If you’ve been following my blog, you know that we just bought a house and moved. Well, 95 percent moved. Luckily we’re in the same town so the things that remain at the apartment won’t be a big deal to get over here. But actually unpacking the boxes? Well, that IS a big deal. They’re taking up space in our garage at present. A loooot of space.
Anyway, before I get back to that, I wanted to share a few facts and other things I found interesting while going through the home buying process in France.
Buying a house in France and the moving process
First, let me say that my in-laws are moving stars. If there was a reality TV show (is there already?) on people who are really skilled movers, they would win. I’m sure of it. My mother-in-law is super organized and a cleaning machine and my father-in-law is extremely handy and just never stops moving and packing and running around. They don’t even read my blog but I have to tell the internet how much I appreciate their help. Otherwise, I’d still be on the elevator trying to figure out how to get the fridge out the door.
Note: I’m not an expert on French real estate and am just sharing my experience with buying a house in France, so this list isn’t the end all and be all of buying a home and moving in France by any means.
Here are a few of my observations on buying a house in France as an American:
- Home inspections (beyond the required energy/gas and a few other obligatory things) aren’t common here and the overwhelming majority of French people buy homes without having the roof, foundation, plumbing, etc. checked over by a professional. The French will also tell you a more thorough inspection isn’t really necessary.To give some context, my parents recently sold their home in the U.S. and the detailed home inspection turned up a faulty window lock, a door knob that didn’t turn properly, a light socket that didn’t work right and other minor things. It’s common in the U.S. for the seller to fix these issues or for a credit to be given toward the home’s cost. Not in France. If you do an inspection (I paid for one because it seems foolish not to), anything that turns up can be presented to the seller, but in most cases, homes are sold “as-is” and it is the buyer’s responsibility to fix things once they’ve moved in. You surely won’t get money from the seller. So for instance, in our home, we have to have a roofer repair a few pieces of slate around the chimney and a few other little things. They’re not super expensive repairs, but will be things we have to get taken care of.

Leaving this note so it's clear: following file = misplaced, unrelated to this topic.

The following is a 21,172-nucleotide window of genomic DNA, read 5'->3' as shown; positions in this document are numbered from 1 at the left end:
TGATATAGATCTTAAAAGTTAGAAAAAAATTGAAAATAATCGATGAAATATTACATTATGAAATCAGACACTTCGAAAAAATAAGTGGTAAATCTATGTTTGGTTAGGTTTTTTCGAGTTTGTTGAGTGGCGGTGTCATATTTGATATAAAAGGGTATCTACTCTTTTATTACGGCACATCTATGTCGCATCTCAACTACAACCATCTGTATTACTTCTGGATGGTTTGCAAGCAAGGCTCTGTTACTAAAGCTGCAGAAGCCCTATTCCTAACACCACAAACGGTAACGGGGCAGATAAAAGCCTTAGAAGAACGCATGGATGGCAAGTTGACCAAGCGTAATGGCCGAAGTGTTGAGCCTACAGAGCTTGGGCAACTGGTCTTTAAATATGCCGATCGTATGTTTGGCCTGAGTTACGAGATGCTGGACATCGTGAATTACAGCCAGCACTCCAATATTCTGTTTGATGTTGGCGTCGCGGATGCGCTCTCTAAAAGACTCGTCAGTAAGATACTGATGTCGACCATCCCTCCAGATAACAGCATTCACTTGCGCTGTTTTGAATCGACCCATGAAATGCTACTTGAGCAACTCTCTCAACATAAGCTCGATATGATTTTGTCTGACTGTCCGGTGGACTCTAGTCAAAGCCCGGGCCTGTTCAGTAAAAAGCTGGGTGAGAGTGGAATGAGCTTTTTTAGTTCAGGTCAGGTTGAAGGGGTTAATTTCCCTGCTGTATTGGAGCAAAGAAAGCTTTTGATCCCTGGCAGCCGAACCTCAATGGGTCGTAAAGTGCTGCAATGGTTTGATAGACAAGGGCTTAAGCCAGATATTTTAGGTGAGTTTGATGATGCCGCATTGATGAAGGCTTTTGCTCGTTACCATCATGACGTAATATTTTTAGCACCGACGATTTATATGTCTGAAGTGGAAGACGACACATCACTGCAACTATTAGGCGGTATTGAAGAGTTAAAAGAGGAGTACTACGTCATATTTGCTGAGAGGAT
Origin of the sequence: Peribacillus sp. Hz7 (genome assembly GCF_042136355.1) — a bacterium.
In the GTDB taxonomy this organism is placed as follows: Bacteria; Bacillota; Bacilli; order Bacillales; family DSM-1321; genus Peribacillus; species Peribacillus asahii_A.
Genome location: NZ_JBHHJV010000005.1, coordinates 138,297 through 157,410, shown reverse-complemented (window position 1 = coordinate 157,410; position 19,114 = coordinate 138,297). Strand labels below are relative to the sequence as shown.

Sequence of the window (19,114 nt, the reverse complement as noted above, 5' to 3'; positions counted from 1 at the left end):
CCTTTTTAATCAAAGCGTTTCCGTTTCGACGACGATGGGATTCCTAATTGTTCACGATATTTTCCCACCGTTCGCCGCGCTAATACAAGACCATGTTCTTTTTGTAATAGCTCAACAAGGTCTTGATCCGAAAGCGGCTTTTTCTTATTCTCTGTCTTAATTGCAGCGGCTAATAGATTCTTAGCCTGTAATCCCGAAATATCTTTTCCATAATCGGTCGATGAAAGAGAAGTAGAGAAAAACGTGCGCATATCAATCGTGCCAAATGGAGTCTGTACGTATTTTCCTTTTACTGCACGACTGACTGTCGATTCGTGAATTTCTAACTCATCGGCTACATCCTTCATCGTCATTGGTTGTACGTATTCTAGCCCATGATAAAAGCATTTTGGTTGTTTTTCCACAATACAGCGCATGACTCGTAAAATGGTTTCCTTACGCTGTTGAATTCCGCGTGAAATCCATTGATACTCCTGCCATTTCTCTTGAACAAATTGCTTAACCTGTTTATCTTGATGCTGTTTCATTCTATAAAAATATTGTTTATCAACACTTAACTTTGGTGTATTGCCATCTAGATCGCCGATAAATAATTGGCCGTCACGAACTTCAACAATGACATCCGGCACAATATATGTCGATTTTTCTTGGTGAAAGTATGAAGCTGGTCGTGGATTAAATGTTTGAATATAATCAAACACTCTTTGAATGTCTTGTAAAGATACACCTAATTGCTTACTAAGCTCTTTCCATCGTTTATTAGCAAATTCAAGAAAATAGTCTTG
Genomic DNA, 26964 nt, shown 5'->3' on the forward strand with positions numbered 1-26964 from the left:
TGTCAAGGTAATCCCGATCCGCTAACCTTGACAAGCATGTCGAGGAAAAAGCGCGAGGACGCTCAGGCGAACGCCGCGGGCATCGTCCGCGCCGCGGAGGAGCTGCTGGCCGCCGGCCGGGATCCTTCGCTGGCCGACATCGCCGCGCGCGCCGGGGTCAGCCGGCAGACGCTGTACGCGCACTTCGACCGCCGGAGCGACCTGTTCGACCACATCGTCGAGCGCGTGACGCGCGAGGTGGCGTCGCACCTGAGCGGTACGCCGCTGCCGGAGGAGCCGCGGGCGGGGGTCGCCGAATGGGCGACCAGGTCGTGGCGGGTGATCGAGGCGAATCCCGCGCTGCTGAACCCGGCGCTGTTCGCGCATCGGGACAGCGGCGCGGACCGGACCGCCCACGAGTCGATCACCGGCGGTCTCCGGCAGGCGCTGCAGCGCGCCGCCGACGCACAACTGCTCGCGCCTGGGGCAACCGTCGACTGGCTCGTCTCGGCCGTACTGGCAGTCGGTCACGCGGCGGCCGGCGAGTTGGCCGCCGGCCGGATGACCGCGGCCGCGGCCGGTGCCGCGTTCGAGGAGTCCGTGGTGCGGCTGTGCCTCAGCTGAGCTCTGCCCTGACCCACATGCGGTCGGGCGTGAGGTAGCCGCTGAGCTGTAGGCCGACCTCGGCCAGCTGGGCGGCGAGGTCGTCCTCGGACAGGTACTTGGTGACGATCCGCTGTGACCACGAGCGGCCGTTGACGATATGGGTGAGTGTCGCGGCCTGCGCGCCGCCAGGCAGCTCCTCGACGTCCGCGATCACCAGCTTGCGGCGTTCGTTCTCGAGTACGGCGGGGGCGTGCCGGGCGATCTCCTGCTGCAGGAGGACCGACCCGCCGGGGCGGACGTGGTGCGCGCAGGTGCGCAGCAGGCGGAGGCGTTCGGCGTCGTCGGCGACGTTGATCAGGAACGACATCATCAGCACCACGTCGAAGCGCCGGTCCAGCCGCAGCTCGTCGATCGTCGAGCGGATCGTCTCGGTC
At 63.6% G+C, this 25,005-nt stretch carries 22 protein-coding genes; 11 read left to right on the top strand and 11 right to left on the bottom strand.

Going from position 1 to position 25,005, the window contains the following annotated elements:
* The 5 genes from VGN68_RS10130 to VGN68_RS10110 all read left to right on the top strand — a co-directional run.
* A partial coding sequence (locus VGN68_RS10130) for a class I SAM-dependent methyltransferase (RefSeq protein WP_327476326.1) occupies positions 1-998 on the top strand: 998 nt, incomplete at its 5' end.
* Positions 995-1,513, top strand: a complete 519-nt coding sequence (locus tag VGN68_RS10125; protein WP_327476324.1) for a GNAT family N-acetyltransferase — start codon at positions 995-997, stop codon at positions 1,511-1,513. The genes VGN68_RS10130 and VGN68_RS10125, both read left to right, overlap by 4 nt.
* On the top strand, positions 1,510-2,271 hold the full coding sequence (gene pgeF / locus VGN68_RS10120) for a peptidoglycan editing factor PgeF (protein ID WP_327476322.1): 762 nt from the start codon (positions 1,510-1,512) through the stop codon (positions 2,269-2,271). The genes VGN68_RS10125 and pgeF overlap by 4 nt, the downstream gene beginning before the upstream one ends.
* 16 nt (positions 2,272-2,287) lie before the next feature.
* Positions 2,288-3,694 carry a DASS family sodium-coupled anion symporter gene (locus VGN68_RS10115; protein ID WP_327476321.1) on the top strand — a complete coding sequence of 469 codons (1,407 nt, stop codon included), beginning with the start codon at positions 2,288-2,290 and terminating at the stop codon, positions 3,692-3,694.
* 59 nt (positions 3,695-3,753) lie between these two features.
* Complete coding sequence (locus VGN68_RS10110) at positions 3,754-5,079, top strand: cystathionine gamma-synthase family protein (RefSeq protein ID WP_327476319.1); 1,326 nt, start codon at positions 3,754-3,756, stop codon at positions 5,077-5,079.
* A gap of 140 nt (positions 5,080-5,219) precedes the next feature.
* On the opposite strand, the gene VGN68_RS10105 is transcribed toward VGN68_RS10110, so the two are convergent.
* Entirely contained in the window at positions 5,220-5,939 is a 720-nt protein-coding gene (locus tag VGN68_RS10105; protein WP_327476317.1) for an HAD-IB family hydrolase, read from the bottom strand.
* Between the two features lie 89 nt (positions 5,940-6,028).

- At the closing when buying a house in France, which is handled by a notary, there’s no negotiating ahead of time for the seller to pay any of the buyer’s closing fees. This is apparently common in the U.S. and something I saw when I caught up on a little HGTV in the U.S. Anything is negotiable in theory, but this is not a common practice in France at all.
- If you’re moving in France, the buyer pays the real estate agent’s commission. And these range but ours was was about 7.5% of the purchase price.
- Banks are slow. While I’ve never purchased a house in the U.S. and don’t have a frame of reference for this, buying a house in France takes quite a while. Sure, the fact that banks are closed on Mondays in many cases and close for lunch may have something to do with the delay, but does it really take a couple of months for a loan to be processed? I guess so!
- Neighbors don’t bake you a cake. There’s no welcome wagon. No introductions. I guess the French don’t have a reputation for being the warmest group of people, but I thought some neighbors would at least say hi! I was wrong and Tom told me that it would be unusual even for me to go knock on someone’s door to introduce myself (relates to his post on social differences). While this varies depending o where you live in the U.S., I feel that in suburban neighborhoods at least, it’s normal to welcome newcomers. Not here. I will be knocking on their doors. Hahha.
- When moving and buying a house in France, it’s normal to have a washer in the kitchen, a toilet separate from the sink in the bathroom and a small fridge, but we managed to find a house with space for a washer and dryer in the laundry room, space for a full-size fridge and two bathrooms with a sink in the same room as the toilet! Guess we got lucky there!
Anyway, as always, thanks for reading! 😉
Anything on this list surprise you? Do you have anything to add about buying a house in France?
Photo credit: GloriaGarcía / Foter / CC BY-NC-ND
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